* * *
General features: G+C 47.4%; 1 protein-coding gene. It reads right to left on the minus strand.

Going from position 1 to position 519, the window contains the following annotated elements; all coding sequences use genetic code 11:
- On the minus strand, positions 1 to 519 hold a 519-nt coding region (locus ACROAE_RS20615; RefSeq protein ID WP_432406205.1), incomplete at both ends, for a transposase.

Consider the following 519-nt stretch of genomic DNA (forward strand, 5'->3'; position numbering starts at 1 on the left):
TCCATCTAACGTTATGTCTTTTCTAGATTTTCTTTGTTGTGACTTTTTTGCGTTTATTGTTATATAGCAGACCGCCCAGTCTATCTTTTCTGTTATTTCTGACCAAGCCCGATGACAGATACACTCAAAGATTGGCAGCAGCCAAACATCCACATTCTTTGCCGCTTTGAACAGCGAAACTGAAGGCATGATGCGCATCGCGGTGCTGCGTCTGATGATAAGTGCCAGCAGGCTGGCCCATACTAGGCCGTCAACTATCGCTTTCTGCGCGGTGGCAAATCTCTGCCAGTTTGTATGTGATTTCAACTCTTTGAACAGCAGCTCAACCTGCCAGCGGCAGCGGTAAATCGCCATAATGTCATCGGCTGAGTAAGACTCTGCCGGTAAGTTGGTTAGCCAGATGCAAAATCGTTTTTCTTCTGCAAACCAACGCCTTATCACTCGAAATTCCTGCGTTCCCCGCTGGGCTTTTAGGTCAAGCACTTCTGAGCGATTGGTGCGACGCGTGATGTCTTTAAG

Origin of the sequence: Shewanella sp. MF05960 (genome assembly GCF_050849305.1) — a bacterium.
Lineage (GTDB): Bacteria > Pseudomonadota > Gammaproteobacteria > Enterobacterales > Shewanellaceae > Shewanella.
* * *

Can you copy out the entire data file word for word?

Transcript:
General features: G+C 47.4%; 1 protein-coding gene. It reads right to left on the minus strand.

Going from position 1 to position 519, the window contains the following annotated elements; all coding sequences use genetic code 11:
- On the minus strand, positions 1 to 519 hold a 519-nt coding region (locus ACROAE_RS20615; RefSeq protein ID WP_432406205.1), incomplete at both ends, for a transposase.

Consider the following 519-nt stretch of genomic DNA (forward strand, 5'->3'; position numbering starts at 1 on the left):
TCCATCTAACGTTATGTCTTTTCTAGATTTTCTTTGTTGTGACTTTTTTGCGTTTATTGTTATATAGCAGACCGCCCAGTCTATCTTTTCTGTTATTTCTGACCAAGCCCGATGACAGATACACTCAAAGATTGGCAGCAGCCAAACATCCACATTCTTTGCCGCTTTGAACAGCGAAACTGAAGGCATGATGCGCATCGCGGTGCTGCGTCTGATGATAAGTGCCAGCAGGCTGGCCCATACTAGGCCGTCAACTATCGCTTTCTGCGCGGTGGCAAATCTCTGCCAGTTTGTATGTGATTTCAACTCTTTGAACAGCAGCTCAACCTGCCAGCGGCAGCGGTAAATCGCCATAATGTCATCGGCTGAGTAAGACTCTGCCGGTAAGTTGGTTAGCCAGATGCAAAATCGTTTTTCTTCTGCAAACCAACGCCTTATCACTCGAAATTCCTGCGTTCCCCGCTGGGCTTTTAGGTCAAGCACTTCTGAGCGATTGGTGCGACGCGTGATGTCTTTAAG

Origin of the sequence: Shewanella sp. MF05960 (genome assembly GCF_050849305.1) — a bacterium.
Lineage (GTDB): Bacteria > Pseudomonadota > Gammaproteobacteria > Enterobacterales > Shewanellaceae > Shewanella.